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18 Answers

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Facade's avatar

I think doing something that involves learning to respect others would be beneficial.

Judi's avatar

It seems like the younger worker is in the wrong here. Why would you punish or chastise the older worker for the younger workers bad attitude?

Make it clear to the younger worker that you appreciate her willingness to take charge, but she is NOT in charge. She and her co workers are equal, and due mutual respect. If she is unable to give the respect that her co worker is due, then maybe this job isn’t the right fit for her.

Pandora's avatar

I think that your may be looking at this all wrong. I’ve often noticed a trend with both older and younger workers. The older worker feels like their ideas are ignored because they are getting old and my be set in their ways.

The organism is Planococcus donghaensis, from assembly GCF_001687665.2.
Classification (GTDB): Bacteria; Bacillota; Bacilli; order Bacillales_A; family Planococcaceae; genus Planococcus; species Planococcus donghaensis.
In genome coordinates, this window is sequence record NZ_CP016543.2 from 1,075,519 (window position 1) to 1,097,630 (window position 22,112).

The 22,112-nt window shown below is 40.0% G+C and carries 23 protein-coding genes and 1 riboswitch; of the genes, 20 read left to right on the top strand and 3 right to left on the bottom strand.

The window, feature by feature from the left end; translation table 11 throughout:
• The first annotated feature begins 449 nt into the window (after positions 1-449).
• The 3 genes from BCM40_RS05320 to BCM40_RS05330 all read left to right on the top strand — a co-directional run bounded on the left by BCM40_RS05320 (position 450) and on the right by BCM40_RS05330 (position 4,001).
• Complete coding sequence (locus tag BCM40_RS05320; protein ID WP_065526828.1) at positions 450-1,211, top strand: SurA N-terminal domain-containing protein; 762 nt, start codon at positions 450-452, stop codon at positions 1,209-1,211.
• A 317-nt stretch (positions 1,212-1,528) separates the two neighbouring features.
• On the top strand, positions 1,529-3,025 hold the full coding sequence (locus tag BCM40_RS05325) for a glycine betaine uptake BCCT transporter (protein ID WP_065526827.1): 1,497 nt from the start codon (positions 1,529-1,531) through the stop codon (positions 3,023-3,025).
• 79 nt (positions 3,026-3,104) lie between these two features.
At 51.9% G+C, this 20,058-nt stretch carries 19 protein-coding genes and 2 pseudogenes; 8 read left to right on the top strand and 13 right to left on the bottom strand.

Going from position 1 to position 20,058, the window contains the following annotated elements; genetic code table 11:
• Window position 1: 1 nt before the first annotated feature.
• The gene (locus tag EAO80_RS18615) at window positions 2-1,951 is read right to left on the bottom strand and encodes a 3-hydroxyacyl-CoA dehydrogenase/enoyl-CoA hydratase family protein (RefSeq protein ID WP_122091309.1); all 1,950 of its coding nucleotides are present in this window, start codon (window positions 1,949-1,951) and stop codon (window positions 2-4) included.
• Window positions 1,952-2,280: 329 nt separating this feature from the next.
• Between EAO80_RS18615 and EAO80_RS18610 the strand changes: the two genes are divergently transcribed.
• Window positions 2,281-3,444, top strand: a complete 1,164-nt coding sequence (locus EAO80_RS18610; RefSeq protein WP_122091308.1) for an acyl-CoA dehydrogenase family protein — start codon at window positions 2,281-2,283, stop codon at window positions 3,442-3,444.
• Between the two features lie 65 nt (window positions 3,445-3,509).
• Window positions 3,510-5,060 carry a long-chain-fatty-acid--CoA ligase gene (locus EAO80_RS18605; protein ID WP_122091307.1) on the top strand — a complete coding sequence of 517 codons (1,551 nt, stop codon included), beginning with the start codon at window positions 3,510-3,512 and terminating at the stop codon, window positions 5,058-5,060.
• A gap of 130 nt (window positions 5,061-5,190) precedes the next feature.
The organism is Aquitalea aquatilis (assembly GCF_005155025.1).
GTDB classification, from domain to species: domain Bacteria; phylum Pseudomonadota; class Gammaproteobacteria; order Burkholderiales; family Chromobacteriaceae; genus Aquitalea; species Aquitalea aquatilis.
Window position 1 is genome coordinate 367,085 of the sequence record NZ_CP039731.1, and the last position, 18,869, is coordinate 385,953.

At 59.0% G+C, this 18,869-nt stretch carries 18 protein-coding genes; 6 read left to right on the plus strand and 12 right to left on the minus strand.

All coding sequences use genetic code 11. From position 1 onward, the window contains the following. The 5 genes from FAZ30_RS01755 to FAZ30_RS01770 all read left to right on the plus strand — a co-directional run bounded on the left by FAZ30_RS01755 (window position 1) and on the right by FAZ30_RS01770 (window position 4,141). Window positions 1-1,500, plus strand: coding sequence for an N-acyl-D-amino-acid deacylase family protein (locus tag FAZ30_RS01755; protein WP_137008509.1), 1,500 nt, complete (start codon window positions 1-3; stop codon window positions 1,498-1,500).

The younger worker will feel the same. Eager to prove themselves and not be doubted because they lack experience.
You need to teach them each that there are ways for them to work together.
The younger worker can learn from years of experience the older worker has and the older worker can learn to stretch their imagination a little.
I had a boss that was older and more experienced. I realized her need not to feel obsolete but at the same time my hunger to try new things and get up to par quickly was pushing her in directions she wasn’t ready for.
Her approach to things, was don’t rock the boat which can happen as a person nears retirement.
My approach was rock it a little and see where there might be holes to patch up.
Combined we finally worked well together. Apart we probably would’ve imploded. We needed each other to balance out. I would maybe take them seperately and sit them down and make them understand that personal issues need to be left at home and they need to understand how they can benefit each other to help the company grow.